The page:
NY Times – Report Questions Legality of Briefings on Surveillance

From: Andrew Johnson

Date: 2006-01-19 19:51:59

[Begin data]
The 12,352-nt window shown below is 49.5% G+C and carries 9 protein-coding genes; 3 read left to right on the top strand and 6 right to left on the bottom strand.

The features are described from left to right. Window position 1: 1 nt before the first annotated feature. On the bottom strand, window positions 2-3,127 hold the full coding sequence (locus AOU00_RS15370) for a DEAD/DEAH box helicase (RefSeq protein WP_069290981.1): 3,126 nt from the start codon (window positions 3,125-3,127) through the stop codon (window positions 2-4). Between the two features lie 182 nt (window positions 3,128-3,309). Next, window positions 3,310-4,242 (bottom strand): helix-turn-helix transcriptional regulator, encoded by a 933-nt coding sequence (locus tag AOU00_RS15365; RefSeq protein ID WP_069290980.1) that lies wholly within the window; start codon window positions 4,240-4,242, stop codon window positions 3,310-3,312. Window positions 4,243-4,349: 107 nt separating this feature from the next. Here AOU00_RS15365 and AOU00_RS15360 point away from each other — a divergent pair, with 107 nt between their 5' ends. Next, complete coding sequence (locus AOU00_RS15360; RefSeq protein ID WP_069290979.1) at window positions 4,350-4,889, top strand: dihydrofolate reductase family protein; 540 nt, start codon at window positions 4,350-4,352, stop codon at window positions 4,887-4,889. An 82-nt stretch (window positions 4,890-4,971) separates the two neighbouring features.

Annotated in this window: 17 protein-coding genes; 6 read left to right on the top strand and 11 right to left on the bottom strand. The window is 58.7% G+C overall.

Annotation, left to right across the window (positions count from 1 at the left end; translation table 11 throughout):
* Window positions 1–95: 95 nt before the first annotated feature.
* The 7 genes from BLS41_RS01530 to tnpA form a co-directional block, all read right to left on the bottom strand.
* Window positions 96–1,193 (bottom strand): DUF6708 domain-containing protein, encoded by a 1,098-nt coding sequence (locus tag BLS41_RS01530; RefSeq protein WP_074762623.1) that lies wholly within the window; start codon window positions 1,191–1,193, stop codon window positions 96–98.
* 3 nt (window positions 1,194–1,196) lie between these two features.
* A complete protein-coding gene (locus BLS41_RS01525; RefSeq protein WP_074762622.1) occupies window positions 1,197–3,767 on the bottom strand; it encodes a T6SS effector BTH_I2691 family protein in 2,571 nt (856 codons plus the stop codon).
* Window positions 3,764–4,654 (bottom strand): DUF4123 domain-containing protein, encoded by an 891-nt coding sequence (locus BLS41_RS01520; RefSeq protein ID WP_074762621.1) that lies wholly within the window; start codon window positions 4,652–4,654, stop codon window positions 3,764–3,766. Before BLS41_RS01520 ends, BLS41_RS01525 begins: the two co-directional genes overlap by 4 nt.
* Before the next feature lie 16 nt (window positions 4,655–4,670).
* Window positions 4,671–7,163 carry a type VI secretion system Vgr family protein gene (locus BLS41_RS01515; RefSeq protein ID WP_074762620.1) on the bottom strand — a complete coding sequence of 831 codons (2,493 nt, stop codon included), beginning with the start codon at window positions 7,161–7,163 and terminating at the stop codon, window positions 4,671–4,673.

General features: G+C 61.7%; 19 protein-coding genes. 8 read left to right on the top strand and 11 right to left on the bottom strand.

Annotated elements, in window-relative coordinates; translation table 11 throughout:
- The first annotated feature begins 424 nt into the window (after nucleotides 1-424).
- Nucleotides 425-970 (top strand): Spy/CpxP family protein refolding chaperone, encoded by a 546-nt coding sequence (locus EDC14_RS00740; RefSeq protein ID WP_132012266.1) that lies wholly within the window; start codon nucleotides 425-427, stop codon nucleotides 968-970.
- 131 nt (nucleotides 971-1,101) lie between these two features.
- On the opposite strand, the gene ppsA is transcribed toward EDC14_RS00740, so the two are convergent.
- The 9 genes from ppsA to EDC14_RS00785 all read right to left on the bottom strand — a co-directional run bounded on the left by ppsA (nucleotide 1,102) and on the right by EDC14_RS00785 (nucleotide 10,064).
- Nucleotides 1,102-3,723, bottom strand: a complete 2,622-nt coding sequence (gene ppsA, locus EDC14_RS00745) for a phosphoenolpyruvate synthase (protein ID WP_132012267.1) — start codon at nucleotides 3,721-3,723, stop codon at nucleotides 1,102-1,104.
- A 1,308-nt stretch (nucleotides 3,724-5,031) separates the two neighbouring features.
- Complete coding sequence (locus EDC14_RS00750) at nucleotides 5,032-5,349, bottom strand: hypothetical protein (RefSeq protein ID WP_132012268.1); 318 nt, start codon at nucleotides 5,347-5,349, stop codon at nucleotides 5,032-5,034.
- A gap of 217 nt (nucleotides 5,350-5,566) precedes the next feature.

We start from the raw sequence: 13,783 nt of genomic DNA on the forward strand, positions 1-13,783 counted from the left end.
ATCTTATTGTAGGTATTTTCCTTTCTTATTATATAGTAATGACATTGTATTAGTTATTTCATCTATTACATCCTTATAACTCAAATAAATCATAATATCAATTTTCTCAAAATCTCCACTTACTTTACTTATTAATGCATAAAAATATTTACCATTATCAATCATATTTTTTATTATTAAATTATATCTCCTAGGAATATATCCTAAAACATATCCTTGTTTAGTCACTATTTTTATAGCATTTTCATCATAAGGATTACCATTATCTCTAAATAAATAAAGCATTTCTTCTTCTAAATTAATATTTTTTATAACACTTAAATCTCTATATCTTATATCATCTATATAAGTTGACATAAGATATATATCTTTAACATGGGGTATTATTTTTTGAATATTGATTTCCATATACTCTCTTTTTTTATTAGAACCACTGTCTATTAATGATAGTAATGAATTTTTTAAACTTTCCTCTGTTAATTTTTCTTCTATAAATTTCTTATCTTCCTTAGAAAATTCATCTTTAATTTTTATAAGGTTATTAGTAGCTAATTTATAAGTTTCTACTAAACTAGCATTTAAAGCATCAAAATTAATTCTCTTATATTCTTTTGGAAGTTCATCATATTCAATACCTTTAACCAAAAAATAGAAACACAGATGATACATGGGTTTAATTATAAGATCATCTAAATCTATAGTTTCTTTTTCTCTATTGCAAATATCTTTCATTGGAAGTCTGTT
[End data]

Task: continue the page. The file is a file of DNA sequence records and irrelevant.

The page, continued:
www.nytimes.com/2006… Report Questions Legality of Briefings on Surveillance By SCOTT SHANE Published: January 19, 2006 WASHINGTON, Jan. 18 – A legal analysis by the nonpartisan Congressional Research Service concludes that the Bush administration’s limited briefings for Congress on the National Security Agency’s domestic eavesdropping without warrants are “inconsistent with the law.” The analysis was requested by Representative Jane Harman, the ranking Democrat on the House Intelligence Committee, who said in a Jan. 4 letter to President Bush that she believed the briefings should be open to all the members of the House and Senate Intelligence Committees. Instead, the briefings have been limited to the Republican and Democratic leaders of the House and Senate and of the Intelligence Committees, the so-called Gang of Eight. Since 2002, the security agency has intercepted the international phone calls and e-mail messages of some Americans and others in the United States who the agency believes are linked to Al Qaeda. The eavesdropping was authorized by an executive order signed by President Bush but without the court warrants usually required. The Senate Judiciary Committee on Wednesday scheduled an open hearing on the eavesdropping program for Feb. 6. The hearing, titled “Wartime executive power and the N.S.A.’s surveillance authority,” is expected to include testimony from Attorney General Alberto R. Gonzales. In an interview on Wednesday, Ms. Harman, of California, said she had been invited to another briefing on the program at the White House on Friday and had urged senior administration officials to open the session to the full committees. She declined to name the officials, but a Congressional staff member said they were Andrew H. Card Jr., the White House chief of staff; and David S. Addington, Vice President Dick Cheney’s chief of staff. Mr. Cheney’s office oversees the briefings on the surveillance program. Of the Congressional Research Service analysis, Ms. Harman said, “It’s a solid piece of work, and it confirms a view I’ve held for a long time.” A White House spokesman, speaking on condition of anonymity because the program was classified, said, “We continue to brief the appropriate members of Congress as we have been for the last several years.” A spokesman for Representative Peter Hoekstra, chairman of the House Intelligence Committee, said Mr. Hoekstra was traveling and had not seen the report. The spokesman, Jamal D. Ware, said that Mr. Hoekstra, a Michigan Republican, believed the briefings had been adequate for Congressional oversight but that he was open to expanding them. “The chairman is taking it under consideration and does support some expansion of the number of Intelligence Committee members who are briefed,” Mr. Ware said. The Congressional Research Service memorandum, sent to the Intelligence Committee on Wednesday, explores the requirement in the National Security Act of 1947 that the committees be kept “fully and currently informed” of intelligence activities. It notes that the law specifically allows notification of “covert actions” to the Gang of Eight, but says the security agency’s program does not appear to be a covert action program. As a result, the memorandum says, limiting the briefings to just eight members of Congress “would appear to be inconsistent with the law.” The memorandum, written by Alfred Cumming, a national security specialist at the research service, does lay out several possible defenses for the administration’s position. “The executive branch may assert that the mere discussion of the N.S.A. program generally could expose certain intelligence sources and methods to disclosure,” it says. In a related action, the Electronic Privacy Information Center, an advocacy group in Washington, said it would file suit against the Justice Department for failing to release documents on the eavesdropping program that it had requested under the Freedom of Information Act. A department spokesman said the department gave an initial response to the center’s request within three days of its receipt on Dec. 16, saying it had approved expedited handling for the request.  

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